Gone are the golden days of lesbian pulp novels, with their overheated prose, pruriently postured cover girls, and an old-fashioned heaping of smut packed somewhere in between lines like "They walked together into a world of exotic evil." Luckily, Katherine V. Forrest has resurrected the seedy remains of such novels, complete with glamorous hellions and willowy coeds gone astray, in "Lesbian Pulp Fiction: The Sexually Intrepid World of Lesbian Paperback Novels 1950-1965."
Her book by the same name is a survey of postwar lesbian subculture that includes excerpts from writers like Ann Bannon. Bannon is the reigning countess of lesbian pulp, whose 1957 novel Odd Girl Out launched a career of racy potboilers. Some of Bannon's impassioned front-cover aperçus are little more than hokey euphemisms ("Lost, lonely, boyishly appealing ... Beebo Brinker never really knew what she wanted, until she came to Greenwich Village and found the love that smoulders in the shadows of the twilight world"). Others are almost confrontational in their candor: "I am a woman ... in love with a woman -- must society reject me?" As Forrest's tome will tell you, Bannon and her ilk didn't merely create harum-scarum sagas for those in search of a steamy read -- they often proffered significant insight into the emergence of a lesbian subculture struggling to "emerge from the shadows." Reminisce with Forrest, Bannon, and other novelists from the gilded age of lesbian pulp tonight at 6:30 in the San Francisco Public Library's Koret Auditorium, 100 Larkin (at Grove), S.F. Admission is free; call 557-4400 or visit www.sfpl.org.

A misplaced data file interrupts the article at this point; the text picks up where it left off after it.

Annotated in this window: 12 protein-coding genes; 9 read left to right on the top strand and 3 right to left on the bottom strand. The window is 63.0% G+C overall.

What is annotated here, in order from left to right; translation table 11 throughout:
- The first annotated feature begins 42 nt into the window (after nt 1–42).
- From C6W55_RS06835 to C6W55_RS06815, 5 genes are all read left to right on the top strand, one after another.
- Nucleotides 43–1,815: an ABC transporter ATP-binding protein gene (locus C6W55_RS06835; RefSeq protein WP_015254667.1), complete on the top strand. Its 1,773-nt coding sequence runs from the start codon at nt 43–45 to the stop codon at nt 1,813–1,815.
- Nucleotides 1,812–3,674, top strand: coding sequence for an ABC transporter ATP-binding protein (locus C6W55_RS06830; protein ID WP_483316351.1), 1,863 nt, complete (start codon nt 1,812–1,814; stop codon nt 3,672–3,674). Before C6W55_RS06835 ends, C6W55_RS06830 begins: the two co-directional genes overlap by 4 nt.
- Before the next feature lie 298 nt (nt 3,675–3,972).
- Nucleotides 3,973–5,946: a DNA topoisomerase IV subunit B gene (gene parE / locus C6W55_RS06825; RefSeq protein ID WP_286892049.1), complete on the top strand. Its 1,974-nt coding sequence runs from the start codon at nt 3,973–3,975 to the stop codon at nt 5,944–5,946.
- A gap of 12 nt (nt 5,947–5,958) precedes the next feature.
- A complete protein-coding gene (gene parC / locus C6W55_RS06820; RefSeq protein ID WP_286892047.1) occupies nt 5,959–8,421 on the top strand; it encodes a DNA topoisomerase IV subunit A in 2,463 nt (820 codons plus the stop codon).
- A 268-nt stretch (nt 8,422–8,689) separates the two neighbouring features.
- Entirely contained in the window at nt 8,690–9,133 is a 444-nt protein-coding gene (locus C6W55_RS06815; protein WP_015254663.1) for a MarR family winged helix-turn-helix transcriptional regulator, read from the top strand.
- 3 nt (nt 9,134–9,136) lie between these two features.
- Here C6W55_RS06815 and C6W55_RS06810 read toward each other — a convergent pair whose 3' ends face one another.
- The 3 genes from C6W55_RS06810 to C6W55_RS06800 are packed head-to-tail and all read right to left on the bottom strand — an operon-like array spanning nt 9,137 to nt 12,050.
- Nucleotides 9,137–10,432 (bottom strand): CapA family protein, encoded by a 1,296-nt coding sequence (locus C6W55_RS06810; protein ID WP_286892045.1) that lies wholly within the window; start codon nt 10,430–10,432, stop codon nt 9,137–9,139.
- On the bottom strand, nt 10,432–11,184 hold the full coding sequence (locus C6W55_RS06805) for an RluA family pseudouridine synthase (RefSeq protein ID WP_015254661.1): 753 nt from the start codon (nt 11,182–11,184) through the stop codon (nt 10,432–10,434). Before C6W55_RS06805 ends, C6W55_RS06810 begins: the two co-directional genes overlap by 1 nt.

-- Nirmala Nataraj
A Little Tenderness
Mneme Theatre Experiment's unpronounceability hasn't affected its creative output: This weekend Joshua Truett and Donal Brophy perform T-Town, a multimedia play inspired by everyone's favorite seedy 'hood. So many other parts of San Francisco have been immortalized through the arts, and we applaud writer/director Truett for writing about the never-boring Tenderloin. As part of SPF, the venue's Summer Performance Festival, T-Town shares the stage with the Liminal theater company and Joe Landini's Poptopia, starting at 8 p.m. at CounterPULSE, 1310 Mission (at Ninth Street), S.F. Admission is $20; call 289-2000 or visit www.counterpulse.org.
-- Hiya Swanhuyser
Rock 'n' Roulette
He's not the headliner, but among the talents slated to perform at the "Rock 'n' Roll Burlesque Benefit for the San Francisco Tenants Union," Roky Roulette bounces high above the rest. Not that the other bands, comedians, and shimmy-shakers (some 15 in all) are average: Soul-shouter group Lord Loves a Working Man is especially amazing. But Roulette is the world's only pogo-stick-riding male stripper, and his thematic acts have in the past found him in Evel Knievel-wear, jumping over a television set on the pogo stick and taking his pants off at the same time. The show starts at 8 p.m. at 330 Ritch, 330 Ritch (at Townsend), S.F. Admission is $10; call 522-9558 or visit www.sftu.org.
-- Hiya Swanhuyser
Normally I would never venture where Star Trek fans gather, unless as an arch observer, draped in a cloak of cynicism, determined to stop enjoying myself whenever I started enjoying myself, which would doubtlessly happen the moment I walked through the door. The irony will be thick as mud, however, at the "Tribute to Scotty"; held in the city's premier Scottish club (get it?), the night is perfect for latent Trekkies who fear the convention hall. Enjoy theme music by Savage Curtain, Romulan ale, a memorial video, and a dress-like-Scotty contest starting at 8 p.m. at the Edinburgh Castle, 950 Geary (at Larkin), S.F. Admission is free; call 885-4074 or visit www.castlenews.com.
-- Michael Leaverton